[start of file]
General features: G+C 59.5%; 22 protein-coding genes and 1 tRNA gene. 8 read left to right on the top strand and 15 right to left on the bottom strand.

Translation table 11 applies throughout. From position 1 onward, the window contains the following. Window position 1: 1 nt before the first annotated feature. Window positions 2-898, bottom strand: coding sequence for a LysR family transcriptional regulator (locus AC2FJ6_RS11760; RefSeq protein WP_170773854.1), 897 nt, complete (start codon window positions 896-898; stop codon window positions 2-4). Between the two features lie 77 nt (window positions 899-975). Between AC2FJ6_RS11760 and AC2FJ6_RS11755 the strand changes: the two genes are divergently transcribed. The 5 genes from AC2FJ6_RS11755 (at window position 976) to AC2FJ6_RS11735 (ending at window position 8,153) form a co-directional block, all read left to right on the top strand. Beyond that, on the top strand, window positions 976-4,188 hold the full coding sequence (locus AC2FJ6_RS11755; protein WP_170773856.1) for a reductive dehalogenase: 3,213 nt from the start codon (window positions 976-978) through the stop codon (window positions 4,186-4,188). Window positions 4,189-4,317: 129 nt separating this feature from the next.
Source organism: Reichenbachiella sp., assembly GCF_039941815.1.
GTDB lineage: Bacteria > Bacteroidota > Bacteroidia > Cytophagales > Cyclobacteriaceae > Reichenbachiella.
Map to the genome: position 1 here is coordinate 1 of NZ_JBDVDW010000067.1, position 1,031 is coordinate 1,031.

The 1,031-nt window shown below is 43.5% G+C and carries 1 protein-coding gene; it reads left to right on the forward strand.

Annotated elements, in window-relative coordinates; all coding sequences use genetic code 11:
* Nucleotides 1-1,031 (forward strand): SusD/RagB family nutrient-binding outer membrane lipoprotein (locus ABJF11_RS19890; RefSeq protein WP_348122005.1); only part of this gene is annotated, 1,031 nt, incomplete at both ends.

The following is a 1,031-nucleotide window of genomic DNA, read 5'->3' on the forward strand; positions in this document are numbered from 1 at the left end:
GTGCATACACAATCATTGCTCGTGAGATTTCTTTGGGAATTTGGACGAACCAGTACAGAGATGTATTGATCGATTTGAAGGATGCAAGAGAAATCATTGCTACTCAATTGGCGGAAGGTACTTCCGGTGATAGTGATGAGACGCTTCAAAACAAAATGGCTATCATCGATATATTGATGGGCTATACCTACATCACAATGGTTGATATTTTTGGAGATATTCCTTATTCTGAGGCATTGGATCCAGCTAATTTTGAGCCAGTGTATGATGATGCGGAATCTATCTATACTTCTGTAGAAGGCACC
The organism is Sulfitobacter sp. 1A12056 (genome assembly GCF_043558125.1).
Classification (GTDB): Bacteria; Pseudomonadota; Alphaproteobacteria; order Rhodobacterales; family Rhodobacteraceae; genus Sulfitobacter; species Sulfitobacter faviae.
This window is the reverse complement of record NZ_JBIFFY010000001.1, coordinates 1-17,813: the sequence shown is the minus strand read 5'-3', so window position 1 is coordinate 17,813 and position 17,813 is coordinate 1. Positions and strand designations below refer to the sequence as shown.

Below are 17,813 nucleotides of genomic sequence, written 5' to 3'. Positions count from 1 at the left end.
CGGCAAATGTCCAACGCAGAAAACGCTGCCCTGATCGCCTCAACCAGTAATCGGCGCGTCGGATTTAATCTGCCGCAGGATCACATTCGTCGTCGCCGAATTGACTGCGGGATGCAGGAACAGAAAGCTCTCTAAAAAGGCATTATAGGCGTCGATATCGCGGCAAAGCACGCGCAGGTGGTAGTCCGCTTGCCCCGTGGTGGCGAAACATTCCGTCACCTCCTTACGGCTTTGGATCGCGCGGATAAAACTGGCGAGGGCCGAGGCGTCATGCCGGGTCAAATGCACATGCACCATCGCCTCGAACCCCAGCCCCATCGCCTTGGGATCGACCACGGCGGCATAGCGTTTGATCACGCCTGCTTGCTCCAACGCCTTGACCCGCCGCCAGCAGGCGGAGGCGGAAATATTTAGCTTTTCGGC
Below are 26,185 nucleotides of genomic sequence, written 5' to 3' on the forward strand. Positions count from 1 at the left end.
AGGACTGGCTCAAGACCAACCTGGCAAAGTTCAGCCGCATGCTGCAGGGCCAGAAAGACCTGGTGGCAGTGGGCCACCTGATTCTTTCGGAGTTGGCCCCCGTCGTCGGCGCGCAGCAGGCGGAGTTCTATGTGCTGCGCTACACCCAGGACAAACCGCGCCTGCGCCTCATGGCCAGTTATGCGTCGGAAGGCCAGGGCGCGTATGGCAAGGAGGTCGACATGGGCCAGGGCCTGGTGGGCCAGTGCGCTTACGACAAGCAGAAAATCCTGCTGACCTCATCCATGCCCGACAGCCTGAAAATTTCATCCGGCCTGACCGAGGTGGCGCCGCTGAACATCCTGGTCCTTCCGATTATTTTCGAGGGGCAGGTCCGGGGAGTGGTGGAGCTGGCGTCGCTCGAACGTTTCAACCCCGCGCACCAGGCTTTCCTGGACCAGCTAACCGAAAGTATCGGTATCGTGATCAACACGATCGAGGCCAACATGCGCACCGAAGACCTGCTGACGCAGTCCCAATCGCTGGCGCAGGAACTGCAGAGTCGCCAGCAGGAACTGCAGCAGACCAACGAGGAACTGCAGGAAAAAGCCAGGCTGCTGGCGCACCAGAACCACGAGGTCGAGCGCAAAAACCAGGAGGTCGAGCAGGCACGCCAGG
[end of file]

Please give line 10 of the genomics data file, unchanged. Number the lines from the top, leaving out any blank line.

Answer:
GTGCATACACAATCATTGCTCGTGAGATTTCTTTGGGAATTTGGACGAACCAGTACAGAGATGTATTGATCGATTTGAAGGATGCAAGAGAAATCATTGCTACTCAATTGGCGGAAGGTACTTCCGGTGATAGTGATGAGACGCTTCAAAACAAAATGGCTATCATCGATATATTGATGGGCTATACCTACATCACAATGGTTGATATTTTTGGAGATATTCCTTATTCTGAGGCATTGGATCCAGCTAATTTTGAGCCAGTGTATGATGATGCGGAATCTATCTATACTTCTGTAGAAGGCACC